by Yadira Guthrie
My watch beeps, 0300 hours. Here I am in the tower dong what a soldier does best: guard and protect. Childs, my battle buddy, has fallen asleep; knowing he’s tired, I let him rest. He seems so peaceful, lost in a world of dreams instead of this cold reality of war. How I envy Childs. Even in sleep, I can never escape this place. The nightmares take over.
In the distance, the dogs howl. The wind dances through the brush. The moonlight brightens the field, but it does not provide enough illumination for me to see the enemy. Tall grass and small bushes give them an advantage over me: they have plenty of places to hide, but I only have this guard shack.
Dark shadows play devious games with my mind. Are they out there? Can they see me? A chain-linked fence is the only thing that separates them from me. No intimidating barbed wire, or concrete wall, only a simple fence, constructed by local nationals.How can I trust that the enemy wasn’t among the builders? The enemy. The bad guys. Yet in their eyes, I am the bad guy. Our two worlds are divided, but are we truly so different? We both fight to defend our beliefs. I fight for my country and to defend my freedom; they fights to defend their people. We will fight until the endt, with weapons, fists, whatever means necessary. I think about the fight, and my mind wanders.
The paranoia pounces on me. Here I am, high in a tower, a great target. The wooden tower has no shield, no window, and no bullet-proof material. Half-filled sand bags offer my only protection. The next tower, with my closest back up, is about a mile away. Too far to hear my screams. What if the enemy crosses the fence without me noticing, and they take me? What if they somehow come up behind me and surprise me?
My heart races and my mind swirls in a panic. I see the bushes move in the distance. At least I think they moved. I hear noises. Or maybe that’s my heart beat. I can’t tell anymore. It’s them. They’re coming at me. I can’t see them, but I know they can see me. A single shot could kill me. I wouldn’t have the chance to fight back, and my battle buddy wouldn’t know where to shoot.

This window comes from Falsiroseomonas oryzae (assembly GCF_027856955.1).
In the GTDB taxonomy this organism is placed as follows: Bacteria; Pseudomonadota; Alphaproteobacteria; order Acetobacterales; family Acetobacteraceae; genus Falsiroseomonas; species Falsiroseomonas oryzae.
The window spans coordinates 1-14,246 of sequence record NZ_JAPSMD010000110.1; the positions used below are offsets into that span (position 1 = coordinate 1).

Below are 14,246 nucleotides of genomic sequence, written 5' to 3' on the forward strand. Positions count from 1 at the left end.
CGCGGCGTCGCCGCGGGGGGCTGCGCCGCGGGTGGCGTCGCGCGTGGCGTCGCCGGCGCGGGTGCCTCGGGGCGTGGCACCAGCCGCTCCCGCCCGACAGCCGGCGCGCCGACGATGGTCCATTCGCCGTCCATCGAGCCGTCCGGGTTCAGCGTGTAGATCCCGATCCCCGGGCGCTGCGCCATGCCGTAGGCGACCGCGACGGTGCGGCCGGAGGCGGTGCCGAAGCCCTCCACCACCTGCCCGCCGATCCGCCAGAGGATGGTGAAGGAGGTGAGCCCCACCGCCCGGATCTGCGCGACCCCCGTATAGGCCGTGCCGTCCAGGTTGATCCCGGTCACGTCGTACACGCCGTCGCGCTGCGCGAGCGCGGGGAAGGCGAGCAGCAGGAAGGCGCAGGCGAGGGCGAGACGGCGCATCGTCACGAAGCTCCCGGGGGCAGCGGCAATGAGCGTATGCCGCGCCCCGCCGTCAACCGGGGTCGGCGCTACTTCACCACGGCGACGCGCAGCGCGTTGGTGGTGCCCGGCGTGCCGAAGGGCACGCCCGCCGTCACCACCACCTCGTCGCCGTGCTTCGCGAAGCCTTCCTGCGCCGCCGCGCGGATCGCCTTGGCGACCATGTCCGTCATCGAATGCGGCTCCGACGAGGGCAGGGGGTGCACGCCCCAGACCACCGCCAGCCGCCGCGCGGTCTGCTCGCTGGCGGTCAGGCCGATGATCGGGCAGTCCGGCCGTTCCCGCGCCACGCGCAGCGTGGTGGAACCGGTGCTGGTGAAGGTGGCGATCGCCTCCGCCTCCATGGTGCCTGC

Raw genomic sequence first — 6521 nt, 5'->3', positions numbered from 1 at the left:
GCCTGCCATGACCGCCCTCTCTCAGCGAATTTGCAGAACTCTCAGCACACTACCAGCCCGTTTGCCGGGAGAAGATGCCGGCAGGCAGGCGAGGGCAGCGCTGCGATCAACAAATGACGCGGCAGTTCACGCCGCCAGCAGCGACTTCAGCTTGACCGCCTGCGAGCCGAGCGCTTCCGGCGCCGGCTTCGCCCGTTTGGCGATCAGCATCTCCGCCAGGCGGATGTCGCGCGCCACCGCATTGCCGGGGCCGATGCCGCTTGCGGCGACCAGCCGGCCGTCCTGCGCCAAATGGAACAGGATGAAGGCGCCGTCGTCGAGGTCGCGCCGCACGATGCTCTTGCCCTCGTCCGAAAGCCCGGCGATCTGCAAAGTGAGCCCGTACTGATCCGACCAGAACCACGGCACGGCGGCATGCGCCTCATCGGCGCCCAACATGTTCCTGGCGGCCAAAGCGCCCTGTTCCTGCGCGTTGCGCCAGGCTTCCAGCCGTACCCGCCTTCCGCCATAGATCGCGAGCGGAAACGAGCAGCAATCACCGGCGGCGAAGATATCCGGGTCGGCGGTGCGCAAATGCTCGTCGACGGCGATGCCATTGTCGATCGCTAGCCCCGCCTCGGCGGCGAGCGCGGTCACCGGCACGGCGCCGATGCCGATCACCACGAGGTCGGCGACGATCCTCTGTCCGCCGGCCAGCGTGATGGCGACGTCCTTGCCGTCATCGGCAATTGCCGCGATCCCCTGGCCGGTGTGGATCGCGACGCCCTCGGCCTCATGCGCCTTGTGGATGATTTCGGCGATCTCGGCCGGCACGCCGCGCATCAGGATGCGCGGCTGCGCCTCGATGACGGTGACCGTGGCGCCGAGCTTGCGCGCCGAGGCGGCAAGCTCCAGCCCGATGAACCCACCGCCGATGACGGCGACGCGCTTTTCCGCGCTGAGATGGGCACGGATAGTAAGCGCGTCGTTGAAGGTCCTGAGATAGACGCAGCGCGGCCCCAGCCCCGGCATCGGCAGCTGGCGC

PANIC! I need to talk to someone. I pick up the radio to call the Sergeant of the Guard. Fumbling, I press the button to talk but get a long beep instead The battery is dead. PANIC!
“Childs!” I shake my battle and wake him from his deep slumber. “Our battery is dead,” I tell him as he comes to. The look in his eyes scares me, like it’s not really him. PANIC! The dogs howl and I nearly scream. Just then I hear the familiar sound of the Apaches flying above. The Sergeant of the Guard pulls up in the humvee. I feel safe again, or at least as safe as I am going to feel.
“What’s going on?” my battle buddy asks.
“My battery is dead,” I tell him as the sergeant makes his way up the tower stairs. We exchange batteries, I conduct a radio check and everything is back to normal.
I look at my watch and realize my shift is almost over. I laugh to myself. Just another night on tower guard.